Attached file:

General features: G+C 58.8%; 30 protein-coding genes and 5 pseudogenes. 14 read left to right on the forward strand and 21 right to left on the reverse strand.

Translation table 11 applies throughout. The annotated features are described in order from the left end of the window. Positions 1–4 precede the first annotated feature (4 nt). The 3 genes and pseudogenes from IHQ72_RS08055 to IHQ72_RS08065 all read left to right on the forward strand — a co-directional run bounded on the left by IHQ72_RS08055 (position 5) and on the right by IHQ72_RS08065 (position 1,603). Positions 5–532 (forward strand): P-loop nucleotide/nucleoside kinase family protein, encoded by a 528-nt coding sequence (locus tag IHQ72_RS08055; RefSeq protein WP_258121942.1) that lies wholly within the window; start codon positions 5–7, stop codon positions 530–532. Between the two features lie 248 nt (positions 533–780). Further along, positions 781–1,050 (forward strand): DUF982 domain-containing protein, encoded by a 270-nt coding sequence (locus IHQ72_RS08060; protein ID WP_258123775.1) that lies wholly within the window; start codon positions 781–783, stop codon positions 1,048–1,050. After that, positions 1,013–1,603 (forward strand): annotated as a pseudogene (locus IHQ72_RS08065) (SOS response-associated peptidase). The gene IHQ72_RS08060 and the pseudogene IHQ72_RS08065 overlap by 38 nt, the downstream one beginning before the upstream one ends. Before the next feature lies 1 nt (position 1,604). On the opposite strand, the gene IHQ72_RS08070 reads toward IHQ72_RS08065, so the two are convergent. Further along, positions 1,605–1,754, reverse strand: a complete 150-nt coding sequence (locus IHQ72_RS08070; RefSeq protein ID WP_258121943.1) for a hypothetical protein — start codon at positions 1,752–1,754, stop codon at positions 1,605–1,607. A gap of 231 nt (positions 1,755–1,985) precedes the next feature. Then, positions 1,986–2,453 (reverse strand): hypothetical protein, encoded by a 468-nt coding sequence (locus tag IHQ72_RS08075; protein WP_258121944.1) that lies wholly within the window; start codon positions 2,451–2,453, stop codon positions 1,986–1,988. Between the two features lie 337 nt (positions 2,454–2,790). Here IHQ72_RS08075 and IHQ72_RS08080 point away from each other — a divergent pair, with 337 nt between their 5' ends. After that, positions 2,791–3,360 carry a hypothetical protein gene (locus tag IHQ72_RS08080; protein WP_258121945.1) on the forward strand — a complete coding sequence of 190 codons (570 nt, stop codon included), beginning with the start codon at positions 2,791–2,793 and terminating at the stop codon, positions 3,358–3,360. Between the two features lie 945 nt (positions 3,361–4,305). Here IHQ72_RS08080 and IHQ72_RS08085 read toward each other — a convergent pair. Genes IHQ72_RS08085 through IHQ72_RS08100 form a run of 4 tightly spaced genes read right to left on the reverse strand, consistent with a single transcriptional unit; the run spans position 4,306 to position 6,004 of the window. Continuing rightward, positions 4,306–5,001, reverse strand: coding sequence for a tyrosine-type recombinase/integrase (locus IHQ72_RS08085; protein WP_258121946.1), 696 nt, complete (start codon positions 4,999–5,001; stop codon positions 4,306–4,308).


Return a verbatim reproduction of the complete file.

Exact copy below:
General features: G+C 58.8%; 30 protein-coding genes and 5 pseudogenes. 14 read left to right on the forward strand and 21 right to left on the reverse strand.

Translation table 11 applies throughout. The annotated features are described in order from the left end of the window. Positions 1–4 precede the first annotated feature (4 nt). The 3 genes and pseudogenes from IHQ72_RS08055 to IHQ72_RS08065 all read left to right on the forward strand — a co-directional run bounded on the left by IHQ72_RS08055 (position 5) and on the right by IHQ72_RS08065 (position 1,603). Positions 5–532 (forward strand): P-loop nucleotide/nucleoside kinase family protein, encoded by a 528-nt coding sequence (locus tag IHQ72_RS08055; RefSeq protein WP_258121942.1) that lies wholly within the window; start codon positions 5–7, stop codon positions 530–532. Between the two features lie 248 nt (positions 533–780). Further along, positions 781–1,050 (forward strand): DUF982 domain-containing protein, encoded by a 270-nt coding sequence (locus IHQ72_RS08060; protein ID WP_258123775.1) that lies wholly within the window; start codon positions 781–783, stop codon positions 1,048–1,050. After that, positions 1,013–1,603 (forward strand): annotated as a pseudogene (locus IHQ72_RS08065) (SOS response-associated peptidase). The gene IHQ72_RS08060 and the pseudogene IHQ72_RS08065 overlap by 38 nt, the downstream one beginning before the upstream one ends. Before the next feature lies 1 nt (position 1,604). On the opposite strand, the gene IHQ72_RS08070 reads toward IHQ72_RS08065, so the two are convergent. Further along, positions 1,605–1,754, reverse strand: a complete 150-nt coding sequence (locus IHQ72_RS08070; RefSeq protein ID WP_258121943.1) for a hypothetical protein — start codon at positions 1,752–1,754, stop codon at positions 1,605–1,607. A gap of 231 nt (positions 1,755–1,985) precedes the next feature. Then, positions 1,986–2,453 (reverse strand): hypothetical protein, encoded by a 468-nt coding sequence (locus tag IHQ72_RS08075; protein WP_258121944.1) that lies wholly within the window; start codon positions 2,451–2,453, stop codon positions 1,986–1,988. Between the two features lie 337 nt (positions 2,454–2,790). Here IHQ72_RS08075 and IHQ72_RS08080 point away from each other — a divergent pair, with 337 nt between their 5' ends. After that, positions 2,791–3,360 carry a hypothetical protein gene (locus tag IHQ72_RS08080; protein WP_258121945.1) on the forward strand — a complete coding sequence of 190 codons (570 nt, stop codon included), beginning with the start codon at positions 2,791–2,793 and terminating at the stop codon, positions 3,358–3,360. Between the two features lie 945 nt (positions 3,361–4,305). Here IHQ72_RS08080 and IHQ72_RS08085 read toward each other — a convergent pair. Genes IHQ72_RS08085 through IHQ72_RS08100 form a run of 4 tightly spaced genes read right to left on the reverse strand, consistent with a single transcriptional unit; the run spans position 4,306 to position 6,004 of the window. Continuing rightward, positions 4,306–5,001, reverse strand: coding sequence for a tyrosine-type recombinase/integrase (locus IHQ72_RS08085; protein WP_258121946.1), 696 nt, complete (start codon positions 4,999–5,001; stop codon positions 4,306–4,308).